Revulva vocalist

There's a Breast in my Headlock!

Spiritual Heroine
with Liquid Amber and Revulva
Dewey, Pardie and Howe
West Vancouver, B.C.
Friday, October 25, 1996

Review and photography by Rodney Gitzel

Well, with downtown live music venues dying right and left, it's time to start looking at alternatives. Club Paradise out in New West. Those crazy hotels in the downtown eastside. And, in the rock 'n roll-friendly city of West Vancouver, this cozy sea-farers' pub. If nothing else, they seem to be booking good bands...

Revulva seem to have a bit of a buzz going, lately, so I was anxious to finally be seeing them. They were cool! Tonight they were a trio -- their bass player wasn't there, necessitating a shift in instruments all 'round. What do they play? Punk rock, basically. I guess. The vocals were... part singing, part opera, part shrieking, part falsetto. Rocky Horror? The Dead Kennedies as women? I dunno, but the word "teutonic" kept coming to mind. They played songs with lyrics like, "There's a bug in my beer/There's a breast in my headlock." Or maybe not, maybe my earplugs were just in too tight.

Andrea Hector The band had no shortage of confidence and personality on stage, with the singer having an especially animated face, making them fun to just watch. The geeky glasses didn't hurt, either. Cool bass work, by the way, from the usually guitarist, and they had Andrea Hector from Liquid Amber come up to do backing vocals on their last song, something about "I don't wanna sleep with you (yah, yah, yah)." Cool.

Speaking of Ms. Hector, I must admit to being a little taken aback by her. Listening to her band's CD, Breed, I imagined her to be... maybe somewhat Lee Aaron-esque... maybe tall and husky, with poofy black hair... BZZZT! Wrong. A diminutive blonde with black lipstick and hair all tightly braided up, her appearance very much belied her commanding voice, making her an oddly enigmatic frontwoman for the band.

Liquid Amber opened their set with a blistering version of "Qadesh," easily demonstrating their tightness and strength as a band. Well, no, that's a lie, they actually opened with a bout of howling ("we can't start the show without the traditional howl!") -- just like on their CD. The powerful sound, however, was no lie.

If sorta bluesy hard rock appeals to you, then this is a band to check out, both live and on disc. There's nothing very unique about Liquid Amber (other than the howling), but with Hector's strong voice and a solid band to match it, they do well what they do. Even if they did lose a bit of their punch by the end of the night's performance.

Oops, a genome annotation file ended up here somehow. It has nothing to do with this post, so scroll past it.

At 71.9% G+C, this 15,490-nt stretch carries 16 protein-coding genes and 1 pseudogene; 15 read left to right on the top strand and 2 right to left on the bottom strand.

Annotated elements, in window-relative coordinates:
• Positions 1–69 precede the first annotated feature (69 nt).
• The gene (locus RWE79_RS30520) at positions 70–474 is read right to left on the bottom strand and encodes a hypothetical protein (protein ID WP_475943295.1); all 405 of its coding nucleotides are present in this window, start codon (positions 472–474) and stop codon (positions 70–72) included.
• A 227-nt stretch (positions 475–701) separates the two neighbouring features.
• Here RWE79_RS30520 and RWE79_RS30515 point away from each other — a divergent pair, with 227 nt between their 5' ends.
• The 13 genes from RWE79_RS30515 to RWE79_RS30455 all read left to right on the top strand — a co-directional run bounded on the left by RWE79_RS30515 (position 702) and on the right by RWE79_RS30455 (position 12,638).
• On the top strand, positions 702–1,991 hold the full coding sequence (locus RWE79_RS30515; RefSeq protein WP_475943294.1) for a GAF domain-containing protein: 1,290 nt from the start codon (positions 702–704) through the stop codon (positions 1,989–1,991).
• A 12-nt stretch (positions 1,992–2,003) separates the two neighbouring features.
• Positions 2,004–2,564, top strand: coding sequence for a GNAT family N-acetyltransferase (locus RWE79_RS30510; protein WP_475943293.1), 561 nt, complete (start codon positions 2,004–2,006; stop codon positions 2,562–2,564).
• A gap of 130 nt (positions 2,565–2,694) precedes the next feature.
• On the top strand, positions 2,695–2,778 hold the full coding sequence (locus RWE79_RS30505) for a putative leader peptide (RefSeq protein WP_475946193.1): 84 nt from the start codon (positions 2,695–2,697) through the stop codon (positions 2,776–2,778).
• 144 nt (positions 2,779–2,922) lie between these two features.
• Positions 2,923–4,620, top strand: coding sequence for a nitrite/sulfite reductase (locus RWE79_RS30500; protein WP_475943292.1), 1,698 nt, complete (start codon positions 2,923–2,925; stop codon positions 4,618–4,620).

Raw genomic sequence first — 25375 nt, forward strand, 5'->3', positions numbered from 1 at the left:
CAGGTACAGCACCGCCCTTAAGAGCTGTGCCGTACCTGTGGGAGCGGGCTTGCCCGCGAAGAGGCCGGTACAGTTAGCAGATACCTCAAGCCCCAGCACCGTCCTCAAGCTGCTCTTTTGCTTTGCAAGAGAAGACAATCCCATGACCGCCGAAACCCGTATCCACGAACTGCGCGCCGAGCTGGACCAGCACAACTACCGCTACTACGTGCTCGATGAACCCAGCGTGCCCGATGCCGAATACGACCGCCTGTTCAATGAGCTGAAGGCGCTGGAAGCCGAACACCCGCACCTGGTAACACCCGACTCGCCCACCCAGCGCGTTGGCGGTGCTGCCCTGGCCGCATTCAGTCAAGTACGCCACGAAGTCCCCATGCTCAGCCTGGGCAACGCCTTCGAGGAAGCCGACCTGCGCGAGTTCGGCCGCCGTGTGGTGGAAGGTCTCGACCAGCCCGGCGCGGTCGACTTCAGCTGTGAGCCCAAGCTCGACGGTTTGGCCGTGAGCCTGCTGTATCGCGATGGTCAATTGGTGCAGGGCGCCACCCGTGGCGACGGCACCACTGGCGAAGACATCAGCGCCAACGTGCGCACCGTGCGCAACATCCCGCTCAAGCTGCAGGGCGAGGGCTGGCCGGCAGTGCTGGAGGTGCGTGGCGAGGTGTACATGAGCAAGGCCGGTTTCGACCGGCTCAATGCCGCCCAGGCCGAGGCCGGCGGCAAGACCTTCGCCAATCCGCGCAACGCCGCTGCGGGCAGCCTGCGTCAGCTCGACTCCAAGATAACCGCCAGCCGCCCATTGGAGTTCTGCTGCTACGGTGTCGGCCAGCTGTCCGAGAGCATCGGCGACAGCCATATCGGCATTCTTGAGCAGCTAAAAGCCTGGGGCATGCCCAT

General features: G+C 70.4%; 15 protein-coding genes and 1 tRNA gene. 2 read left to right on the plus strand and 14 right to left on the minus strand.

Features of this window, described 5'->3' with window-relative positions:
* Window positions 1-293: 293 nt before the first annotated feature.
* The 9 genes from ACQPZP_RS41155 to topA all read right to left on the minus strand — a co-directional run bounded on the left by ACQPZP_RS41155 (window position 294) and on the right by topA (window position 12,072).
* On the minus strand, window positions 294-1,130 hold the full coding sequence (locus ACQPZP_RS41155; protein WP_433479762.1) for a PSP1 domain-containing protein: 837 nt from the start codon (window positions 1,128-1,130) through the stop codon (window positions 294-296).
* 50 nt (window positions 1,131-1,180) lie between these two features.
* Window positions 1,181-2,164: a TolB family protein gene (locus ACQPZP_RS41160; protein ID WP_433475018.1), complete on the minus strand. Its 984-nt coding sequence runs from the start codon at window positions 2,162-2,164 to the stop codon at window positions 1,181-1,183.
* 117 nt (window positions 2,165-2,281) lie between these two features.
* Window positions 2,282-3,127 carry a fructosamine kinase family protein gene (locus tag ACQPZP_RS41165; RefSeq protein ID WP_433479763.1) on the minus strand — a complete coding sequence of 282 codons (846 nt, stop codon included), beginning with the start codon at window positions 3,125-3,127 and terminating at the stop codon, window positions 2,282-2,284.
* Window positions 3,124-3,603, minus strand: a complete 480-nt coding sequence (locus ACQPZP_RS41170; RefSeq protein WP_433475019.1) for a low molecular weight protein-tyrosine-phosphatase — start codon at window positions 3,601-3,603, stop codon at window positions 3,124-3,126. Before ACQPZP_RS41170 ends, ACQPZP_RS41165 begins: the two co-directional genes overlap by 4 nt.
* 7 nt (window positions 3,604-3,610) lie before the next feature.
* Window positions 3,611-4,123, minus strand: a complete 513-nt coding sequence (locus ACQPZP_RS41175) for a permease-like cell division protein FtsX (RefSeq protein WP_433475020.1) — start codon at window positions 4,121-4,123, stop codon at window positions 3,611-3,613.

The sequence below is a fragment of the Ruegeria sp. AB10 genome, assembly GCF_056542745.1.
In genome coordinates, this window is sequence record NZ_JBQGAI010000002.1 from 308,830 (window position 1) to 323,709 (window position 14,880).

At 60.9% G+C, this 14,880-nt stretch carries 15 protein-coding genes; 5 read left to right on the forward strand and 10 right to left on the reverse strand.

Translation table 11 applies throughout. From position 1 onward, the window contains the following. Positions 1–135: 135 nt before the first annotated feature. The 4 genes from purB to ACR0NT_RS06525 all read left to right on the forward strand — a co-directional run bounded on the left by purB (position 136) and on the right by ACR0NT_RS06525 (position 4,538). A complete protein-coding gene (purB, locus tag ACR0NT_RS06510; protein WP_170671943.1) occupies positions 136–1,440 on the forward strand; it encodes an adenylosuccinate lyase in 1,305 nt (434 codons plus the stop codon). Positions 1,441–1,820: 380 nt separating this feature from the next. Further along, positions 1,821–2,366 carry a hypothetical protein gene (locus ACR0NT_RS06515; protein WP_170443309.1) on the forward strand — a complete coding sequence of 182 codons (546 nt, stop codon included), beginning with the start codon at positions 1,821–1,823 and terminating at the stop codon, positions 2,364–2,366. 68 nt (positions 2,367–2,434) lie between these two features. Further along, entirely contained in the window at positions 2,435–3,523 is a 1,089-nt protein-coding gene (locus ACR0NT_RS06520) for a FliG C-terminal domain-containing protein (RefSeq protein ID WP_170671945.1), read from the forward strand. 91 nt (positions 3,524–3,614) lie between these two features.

Spiritual Heroine "Hi, we're Spiritual Heroine. We're a little bit different." Indeed. Starting off with the strange "Creepy" from their very cool CD, This Body is Stolen, they wound their way through a short set that included new and old material, as well as a cover of the Cure's "The Blood" (somehow I can't see Robert Smith dancing the way Camille Baker does when she sings the song).

S.H. are different, mixing, for instance, rock and Middle East music without resorting to being Led Zeppelin. Mix in blues and new wave. Mix in their new violinist -- she's not Ashley MacIsaac, but she's working on it -- and Baker's malleable voice. Mix in solid chops and solid songs. But please don't mix in goons playing soccer in front of the stage. Geez, is this a concert or a circus? Sigh.

Anyway. So how was the venue itself? Well, not that impressive. Looks like it would be a good local, a place to go for a beer with friends. But for music? The soused sound tech who babbled on and on between bands and the late late (11:15!) start to the show were bad enough. Said tech also took upon himself to berate anyone who didn't like Revulva, advising them that there were exits at the front and at the back. Classy. Gee, I wonder who's going to be upset when there aren't any customers? The elevated cage that bands played in also left the bands isolated from the audience. But, hey, lose the railing on the stage and the drunken organizers and maybe it would be an ok place to see live music...

First published in Drop-D Magazine on October 31, 1996

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